Whatsapp issuing an Israeli company that spied on politicians and journalists




WhatsApp filed a lawsuit against Israeli spy company NSO Group, accusing it of helping government spies penetrate the phones of nearly 1,400 users across four continents in a hacking wave that included diplomats; opponents; politicians; journalists; and senior government officials.




Facebook's messaging service in a lawsuit filed in the federal court in San Francisco accused NSO Group of facilitating government infiltration in 20 countries.




Whatsapp said in a statement: 100 members of civil society have been targeted, and described the process as a clear behavior in the abuse.




Israeli spy company NSO Group denied the allegations, saying in a statement: We oppose in the strongest possible terms these allegations and we will fight them strongly.




"The sole purpose of NSO Group is to provide technology to government intelligence agencies and licensed law enforcement agencies to help them fight terrorism and serious crime."




WhatsApp explained that the attack exploited its video communication system to send malware to mobile devices to a number of users.




Malware allows NSO Group customers - allegedly governments and intelligence organizations - to secretly spy on the phone owner and access their digital lives.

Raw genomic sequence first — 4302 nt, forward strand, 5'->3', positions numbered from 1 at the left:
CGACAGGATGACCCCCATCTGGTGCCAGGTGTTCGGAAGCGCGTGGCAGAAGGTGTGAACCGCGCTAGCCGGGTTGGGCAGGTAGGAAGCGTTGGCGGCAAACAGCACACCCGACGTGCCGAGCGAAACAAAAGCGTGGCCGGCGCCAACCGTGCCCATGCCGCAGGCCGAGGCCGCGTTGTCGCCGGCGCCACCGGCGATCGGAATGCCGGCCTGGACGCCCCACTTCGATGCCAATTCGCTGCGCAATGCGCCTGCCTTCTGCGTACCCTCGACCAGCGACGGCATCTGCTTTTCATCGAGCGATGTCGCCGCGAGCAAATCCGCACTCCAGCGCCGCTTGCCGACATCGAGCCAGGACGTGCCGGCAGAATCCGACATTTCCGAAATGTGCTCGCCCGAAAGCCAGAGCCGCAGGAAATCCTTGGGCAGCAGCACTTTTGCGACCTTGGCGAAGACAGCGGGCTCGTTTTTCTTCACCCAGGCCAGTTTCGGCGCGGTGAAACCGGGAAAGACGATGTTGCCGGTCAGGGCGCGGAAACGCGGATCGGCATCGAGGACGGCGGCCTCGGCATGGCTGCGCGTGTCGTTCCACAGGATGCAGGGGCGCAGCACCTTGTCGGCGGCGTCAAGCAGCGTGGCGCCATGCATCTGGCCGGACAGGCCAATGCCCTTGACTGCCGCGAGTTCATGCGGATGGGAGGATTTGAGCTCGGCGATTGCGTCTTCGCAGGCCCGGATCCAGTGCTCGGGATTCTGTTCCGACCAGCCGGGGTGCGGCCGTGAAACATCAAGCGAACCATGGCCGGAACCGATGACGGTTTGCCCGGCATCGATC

WhatsApp is used by about 1.5 billion people a month and often promotes a high level of security, including encrypted messages, which cannot be decrypted by the company itself or other parties.




Citizen Lab, a cybersecurity research laboratory based at the University of Toronto working with WhatsApp to investigate piracy, said the targets included well-known television personalities; prominent women exposed to hate campaigns online;




Companies like NSO Group say its technology allows officials to circumvent encryption that increasingly protects data on phones and other devices, but governments rarely talk about their capabilities publicly, meaning that digital breakthroughs such as those that have affected WhatsApp typically occur in the shadows.




He described Facebook and WhatsApp's move as unprecedented and set a precedent, as major service providers tend to move away from litigation for fear of revealing too much about their digital security.




The lawsuit seeks to prevent NSO Group from accessing or attempting to access WhatsApp and Facebook services, as well as seeking unspecified monetary damages.

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